WHAT DID THAT REALLY COST YOU? : BY LUKE KENNEDY
I caught him in my peripheral vision, the neon-vested parking Nazi punching in the details of my number plate as I slugged on a morning coffee at the regular watering hole. Instantly it was like one of those dramatic, slow-mo scenes from a movie. "Noooooooooo!" I screamed as I charged towards him and my double-parked car, already doing the maths in my head. "$250 bucks. That's a week of good living in Sri Lanka, where I've got a surf trip booked later in the year." It was too late, the council Gestapo had already made up his mind that he was going to put a dent in my Ceylonese savings. Words to the effect of "F#$&ing Scumbag!" might have been used as I watched a hired driver, plates of succulent fish curry and empty waves disappear in an instant. I couldn't help but think, had I been in Indo a quick 50,000 rupiah would have resolved the whole incident. Corruption be damned.
The painful moment did however provide an insight into the surfer's concept of economics or the surfer's brain if you like. Once most of us have experienced the wonders of foreign surf travel we begin to consider the opportunity cost of almost every other life-purchase, big and small, eg. out to dinner in Oz = a day's food in Indo. New second-hand car for around six thousand = two weeks at a luxury land camp. A brand new car = a cheap van and six months travel in Europe. A new unit = my own luxury villa in Indo with no expense spared.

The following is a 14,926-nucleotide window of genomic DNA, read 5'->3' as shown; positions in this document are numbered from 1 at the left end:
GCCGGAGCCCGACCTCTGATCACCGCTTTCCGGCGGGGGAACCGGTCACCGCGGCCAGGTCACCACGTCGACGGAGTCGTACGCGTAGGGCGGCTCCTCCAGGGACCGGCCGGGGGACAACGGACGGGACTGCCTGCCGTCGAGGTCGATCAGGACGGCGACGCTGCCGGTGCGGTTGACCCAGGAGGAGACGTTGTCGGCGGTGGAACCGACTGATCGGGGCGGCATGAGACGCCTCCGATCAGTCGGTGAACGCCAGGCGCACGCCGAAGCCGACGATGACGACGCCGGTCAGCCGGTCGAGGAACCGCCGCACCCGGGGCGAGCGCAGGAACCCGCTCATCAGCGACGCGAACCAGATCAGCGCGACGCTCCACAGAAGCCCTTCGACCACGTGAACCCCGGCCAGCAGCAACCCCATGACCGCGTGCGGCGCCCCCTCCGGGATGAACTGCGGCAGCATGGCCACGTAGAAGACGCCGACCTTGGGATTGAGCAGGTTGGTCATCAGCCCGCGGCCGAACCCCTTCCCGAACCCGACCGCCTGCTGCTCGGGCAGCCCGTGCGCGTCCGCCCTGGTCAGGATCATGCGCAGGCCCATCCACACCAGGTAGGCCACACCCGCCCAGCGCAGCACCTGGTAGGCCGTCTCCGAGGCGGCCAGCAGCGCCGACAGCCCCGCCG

As surfers we are forever doomed to perform these simultaneous equations. The main reason we feel so guilt-ridden in regards to our domestic purchases is that we know how good travelling overseas to surf is. Hunting perfect waves on foreign shores has infinite appeal. Surfers have a very defined sense of purpose on their journeys while simultaneously exploring the intricacies of other cultures. We are more like wave pilgrims infused with a religious-like fervour to experience sacred wave sites – much more evolved than your average rubbernecking tourist.
But I'm getting off topic; this is a conversation about surfing economics.
This month we've compiled a range of surf travel stories from different financial stratospheres. From the classic Europe on a shoe-string trip, to the opulence of Cabo San Lucas, Mexico, where your girlfriend can sip Margaritas from the cliff-top infinity pool while watching you punt in the shorey for a mere US$600 a night. Elsewhere in the mag Pat O'Shea dodges diamond mine security in Namibia and Jed Smith makes a hilarious descent into the seedy depths of the North Shore and finds himself bunking down alongside chronic masturbators, prescription junkies and grog-poaching staff.
Yes, the mag is full of both misadventure and those special travel moments when everything serendipitously comes together.
For those of you with an aversion to swaying boats we've also compiled an extensive list of land camps in varying price ranges on page 106. I was just robbed of a night's stay at one of these fine establishments by a kook wandering the streets. Hopefully you are much more careful with your own precious travel dollars.